February 10, 2007

Woah. My high school’s Quiz Team now has a respectable website of their own, with complete scores dating back to my junior year! (If they want any scores from earlier on, they’re available on my website. Feel free to use them.) Previously, only sports teams got webpages with scoreboards and such. As if Quiz Team weren’t a sport. Pssh.

I really miss doing Quiz Team / Quiz Bowl stuff. Lately things have been too busy for me to attend any Quiz Bowl meetings. I really should start coming regularly again, even if only because I designed their current logo. But nothing beats being one of Uncle John’s Men, and I’m glad they’re still buzzering away the competition.

October 31, 2006

Special to Minh’s Notes from Doug Lim:

On Saturday, the St. Xavier Academic Team (Quiz Team, for those who aren’t into academics – ed.) swept the Greater Catholic Academic League Fall Tournament, winning four matches by an average of 28.26 points. The team received superior games from all of its players. Junior Dan Breyer showed his lightning quick speed throughout the event, while seniors Harrison Lee and AJ Arand proved valuable in the lightning rounds. Seniors Ed Kelly, Jay Kiger, and Doug Lim worked well together in the category rounds, leaving no doubt that the team came prepared to play.

‘We looked good today, although we’re not quite in mid-season form. We looked a little sloppy against Purcell, but we pulled it out. I was happy overall, but I know we can play way better so we can win a state championship this year,’ Kiger said.

The victories ensure St. Xavier a spot in the state regional tournament in April.

The Quiz Team pummeled Roger Bacon 68–23 in the first round, then beat McNicholas 71–46 in the second. After a bye, St. X won a relatively close semifinal match 45–29 against Purcell Marian, later shutting out Chaminade Julienne a comfortable 63–36 in the final to win the tournament. By comparison, the team took on Ursuline in 2004 and beat them by a narrow 11 points.

On the same day, Stanford Quiz Bowl hosted the Fighting Tree Open, the club’s annual intramural trivia tournament, replete with team names that evoked images of class struggle and ’70s rock groups. I didn’t get a special message about this tournament, but you can read a full report at the Daily’s website.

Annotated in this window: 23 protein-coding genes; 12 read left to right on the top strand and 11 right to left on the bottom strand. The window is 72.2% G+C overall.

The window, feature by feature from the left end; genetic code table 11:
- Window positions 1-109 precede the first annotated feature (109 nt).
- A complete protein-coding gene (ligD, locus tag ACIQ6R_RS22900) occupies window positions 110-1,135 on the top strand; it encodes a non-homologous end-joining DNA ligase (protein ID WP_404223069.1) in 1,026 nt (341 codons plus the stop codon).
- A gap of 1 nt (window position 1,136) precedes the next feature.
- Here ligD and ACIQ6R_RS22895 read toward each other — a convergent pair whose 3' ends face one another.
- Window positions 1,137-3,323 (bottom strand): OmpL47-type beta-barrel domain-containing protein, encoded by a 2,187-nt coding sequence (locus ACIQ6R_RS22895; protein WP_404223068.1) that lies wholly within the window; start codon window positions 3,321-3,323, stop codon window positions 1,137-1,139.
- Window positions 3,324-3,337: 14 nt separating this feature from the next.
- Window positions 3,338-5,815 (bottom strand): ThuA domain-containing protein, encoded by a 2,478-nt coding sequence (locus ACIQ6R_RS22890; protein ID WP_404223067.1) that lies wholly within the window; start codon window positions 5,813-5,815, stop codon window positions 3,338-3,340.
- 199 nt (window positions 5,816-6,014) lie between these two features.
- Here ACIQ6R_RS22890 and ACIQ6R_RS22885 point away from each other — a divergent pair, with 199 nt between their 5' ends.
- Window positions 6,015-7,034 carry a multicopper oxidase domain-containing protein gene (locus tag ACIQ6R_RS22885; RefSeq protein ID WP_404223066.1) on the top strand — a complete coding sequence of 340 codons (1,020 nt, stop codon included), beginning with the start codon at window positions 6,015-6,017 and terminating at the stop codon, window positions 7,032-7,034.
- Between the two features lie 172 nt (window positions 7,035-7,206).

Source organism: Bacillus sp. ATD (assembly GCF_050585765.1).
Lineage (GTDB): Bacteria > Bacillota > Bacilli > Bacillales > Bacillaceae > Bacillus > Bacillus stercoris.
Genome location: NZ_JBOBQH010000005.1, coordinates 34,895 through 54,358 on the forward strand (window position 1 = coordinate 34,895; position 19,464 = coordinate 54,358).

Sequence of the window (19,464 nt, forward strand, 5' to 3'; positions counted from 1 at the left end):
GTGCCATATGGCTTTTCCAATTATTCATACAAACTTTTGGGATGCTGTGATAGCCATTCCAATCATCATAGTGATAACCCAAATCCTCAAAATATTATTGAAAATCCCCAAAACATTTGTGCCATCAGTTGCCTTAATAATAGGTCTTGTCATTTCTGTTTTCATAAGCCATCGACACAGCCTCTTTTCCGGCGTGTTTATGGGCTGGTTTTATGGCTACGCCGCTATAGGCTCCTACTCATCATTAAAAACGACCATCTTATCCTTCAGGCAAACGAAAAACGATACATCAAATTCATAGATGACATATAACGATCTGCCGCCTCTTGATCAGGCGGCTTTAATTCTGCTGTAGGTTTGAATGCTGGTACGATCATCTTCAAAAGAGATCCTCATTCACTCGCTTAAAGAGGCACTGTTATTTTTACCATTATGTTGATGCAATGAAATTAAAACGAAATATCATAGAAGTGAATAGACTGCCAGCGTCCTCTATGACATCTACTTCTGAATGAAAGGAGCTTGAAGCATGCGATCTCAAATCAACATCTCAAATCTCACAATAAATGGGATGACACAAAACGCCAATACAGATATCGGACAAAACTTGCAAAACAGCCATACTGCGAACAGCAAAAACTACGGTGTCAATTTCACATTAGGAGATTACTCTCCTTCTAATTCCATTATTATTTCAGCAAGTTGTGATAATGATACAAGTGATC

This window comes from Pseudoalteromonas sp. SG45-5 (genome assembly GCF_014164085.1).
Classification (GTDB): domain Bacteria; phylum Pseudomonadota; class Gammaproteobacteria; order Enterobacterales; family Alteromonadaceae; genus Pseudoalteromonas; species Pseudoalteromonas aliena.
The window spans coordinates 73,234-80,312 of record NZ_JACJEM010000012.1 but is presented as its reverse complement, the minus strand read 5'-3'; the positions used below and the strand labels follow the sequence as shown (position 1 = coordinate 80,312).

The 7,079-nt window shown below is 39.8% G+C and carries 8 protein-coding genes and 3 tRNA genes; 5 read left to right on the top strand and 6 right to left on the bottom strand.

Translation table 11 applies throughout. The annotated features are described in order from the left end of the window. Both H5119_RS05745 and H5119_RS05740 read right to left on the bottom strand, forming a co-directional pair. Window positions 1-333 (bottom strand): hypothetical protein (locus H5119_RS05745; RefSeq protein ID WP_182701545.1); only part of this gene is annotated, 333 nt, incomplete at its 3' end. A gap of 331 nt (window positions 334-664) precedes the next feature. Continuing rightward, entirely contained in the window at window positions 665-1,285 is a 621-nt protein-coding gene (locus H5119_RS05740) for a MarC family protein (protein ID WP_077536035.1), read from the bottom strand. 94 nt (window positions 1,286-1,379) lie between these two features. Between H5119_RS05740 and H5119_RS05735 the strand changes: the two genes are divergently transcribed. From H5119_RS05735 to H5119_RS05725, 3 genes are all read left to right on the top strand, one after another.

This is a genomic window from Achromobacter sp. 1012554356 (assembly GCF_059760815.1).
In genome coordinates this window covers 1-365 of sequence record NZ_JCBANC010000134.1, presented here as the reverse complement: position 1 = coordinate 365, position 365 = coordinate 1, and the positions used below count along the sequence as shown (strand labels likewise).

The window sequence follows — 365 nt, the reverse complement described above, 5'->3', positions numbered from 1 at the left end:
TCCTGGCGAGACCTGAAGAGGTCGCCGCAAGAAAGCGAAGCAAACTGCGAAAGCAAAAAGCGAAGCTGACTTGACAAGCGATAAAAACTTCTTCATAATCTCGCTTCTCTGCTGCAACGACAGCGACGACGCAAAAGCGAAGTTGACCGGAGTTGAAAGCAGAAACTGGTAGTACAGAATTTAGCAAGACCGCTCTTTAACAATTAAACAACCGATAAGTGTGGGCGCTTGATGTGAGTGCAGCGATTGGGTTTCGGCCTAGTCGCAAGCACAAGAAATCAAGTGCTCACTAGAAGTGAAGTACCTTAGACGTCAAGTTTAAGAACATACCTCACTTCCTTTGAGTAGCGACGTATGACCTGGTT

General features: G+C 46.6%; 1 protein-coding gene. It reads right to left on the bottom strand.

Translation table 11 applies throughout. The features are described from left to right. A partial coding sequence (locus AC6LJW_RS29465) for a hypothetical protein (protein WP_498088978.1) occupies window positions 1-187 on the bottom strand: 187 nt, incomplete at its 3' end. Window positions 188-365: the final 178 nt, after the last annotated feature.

Naturally, I was up to my chin in schoolwork and hadn’t the time to attend either event.

November 18, 2005

So tomorrow is Stanford’s Big Game against Cal State. Longtime readers of my blog and those who know me can be assured that I will not attend the game. Nevermind that we’ve all been nagged to the point of thinking that Big Game = LIFE – and that’s not the cereal I’m talking about. I know this may sound absolutely insane to most every Stanford student reading this right now, but I’m just not interested in football. Yeah, yeah, it’s not just about football, it’s about school spirit, comraderie, etc. etc.

I don’t care. Sorry.

At the top of every hour, someone in White Plaza (at the center of campus) blows a monstrous horn that sounds like a train whistle. Well, I think it’s monstrous – I wouldn’t dare get close to it to find out, because it’s so loud. My dorm room is a five minute bikeride away, and it’s starting to sound like home again. (I lived within earshot of the traintracks in Loveland.)

My freshman year in high school, my father and a good neighbor of ours dragged me out to the St. X – Moeller game. As football is king in Cincinnati, it and the Elder game were both pretty much equivalent in importance to Big Game, except that we didn’t need a ginormous train whistle: an annoyingly slow train went across North Bend Rd. down the hill from our school.

Anyways, I found myself bored stiff by the end of the first half. Only the marching band could keep me awake. We left before the game ended, once it was evident enough that St. X would win. Yep, that was my first and only football game. And I intend to keep it that way, despite the ridiculous antics that Axe-Comm organized all week.

Much like St. X’s stunningly creative cheers, such as “Beat Moe!”, Stanford also has a cheer that arouses feelings of motivation and comraderie in the hearts of students campuswide: “Beat Cal.” Oh boy. What’s next: “Win”?

One final note: if you thought St. X was arrogant, you’d be horrified by some of the stuff Stanford students say about Cal students.

I”d better not say too much more; my roommate is a big fan of these things. So there ya go: my general and ever-so-slightly bitter apathy towards school sports megaevents.

Andy, my roommate, corrected me on the school’s name. All I know is that we weren’t playing a Stanford team.

  1. Moving up
  2. Buzzerers keep on buzzing
  3. Big whoop
  4. Quiz Team results